UBC Theses and Dissertations
The archival concept of competence: a case study of the federal administration of agriculture in Canada, 1867-1989 Stewart, Kelly Anne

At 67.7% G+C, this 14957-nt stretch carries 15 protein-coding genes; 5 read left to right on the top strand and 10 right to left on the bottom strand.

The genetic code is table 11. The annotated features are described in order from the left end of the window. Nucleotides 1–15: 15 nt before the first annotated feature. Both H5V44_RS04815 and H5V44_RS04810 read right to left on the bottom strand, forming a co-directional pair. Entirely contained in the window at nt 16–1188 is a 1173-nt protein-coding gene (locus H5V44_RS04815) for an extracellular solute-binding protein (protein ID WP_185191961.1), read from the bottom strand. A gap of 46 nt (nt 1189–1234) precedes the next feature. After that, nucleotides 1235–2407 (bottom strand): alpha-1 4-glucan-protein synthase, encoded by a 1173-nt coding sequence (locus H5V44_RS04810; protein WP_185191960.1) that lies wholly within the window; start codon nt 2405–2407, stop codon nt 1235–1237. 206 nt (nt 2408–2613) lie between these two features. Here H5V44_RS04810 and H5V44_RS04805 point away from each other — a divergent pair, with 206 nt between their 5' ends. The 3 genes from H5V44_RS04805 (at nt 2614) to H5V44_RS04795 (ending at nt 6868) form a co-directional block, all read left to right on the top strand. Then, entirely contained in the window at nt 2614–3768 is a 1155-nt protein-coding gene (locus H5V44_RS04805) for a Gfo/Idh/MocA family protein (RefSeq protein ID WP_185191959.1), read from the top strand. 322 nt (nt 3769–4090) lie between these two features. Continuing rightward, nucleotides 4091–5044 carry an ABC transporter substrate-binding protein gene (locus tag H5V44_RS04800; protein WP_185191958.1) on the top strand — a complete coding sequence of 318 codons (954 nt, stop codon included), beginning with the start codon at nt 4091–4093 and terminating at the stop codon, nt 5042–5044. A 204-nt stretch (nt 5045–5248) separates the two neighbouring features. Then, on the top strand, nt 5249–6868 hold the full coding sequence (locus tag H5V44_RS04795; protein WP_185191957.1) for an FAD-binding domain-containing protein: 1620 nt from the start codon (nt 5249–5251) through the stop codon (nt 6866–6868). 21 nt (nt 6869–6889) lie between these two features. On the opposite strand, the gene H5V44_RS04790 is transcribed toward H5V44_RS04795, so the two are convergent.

This thesis sets out to explain how spheres of responsibility or competences are assigned in the administration of government functions in order to assess the ways in which archivists can come to terms with increasingly rapid rates of administrative change in the performance of their work. It examines statutes and government publications to present a picture of the evolution of the competence of agencies of the government of Canada given responsibility for carrying out activities in administration of the function of agriculture. It is found that knowledge of the assignment of functional responsibility is essential to a number of archival tasks. It is vital to know all the bodies participating in carrying out the function when appraising records. A vital part of identifying the external structure of a fonds lies in determining the competence of the agencies creating records in it, and this knowledge must be effectively communicated in archival description. Finally, the concepts of function, competence, and activity, if clearly understood, can guide the development of vocabularies to assist users of archives to find loci of administrative action relevant to searches they are undertaking. Accumulating information about the functions, competences, and activities of organizations and keeping it current can serve many purposes in the administration of records during the entire life cycle. Organizations need this information to control and provide access to records for administrative purposes and to facilitate secondary access under freedom of information and privacy legislation or for historical research purposes. The method of analyzing how functional activity employed in this study can be used for all government organizations in Canada.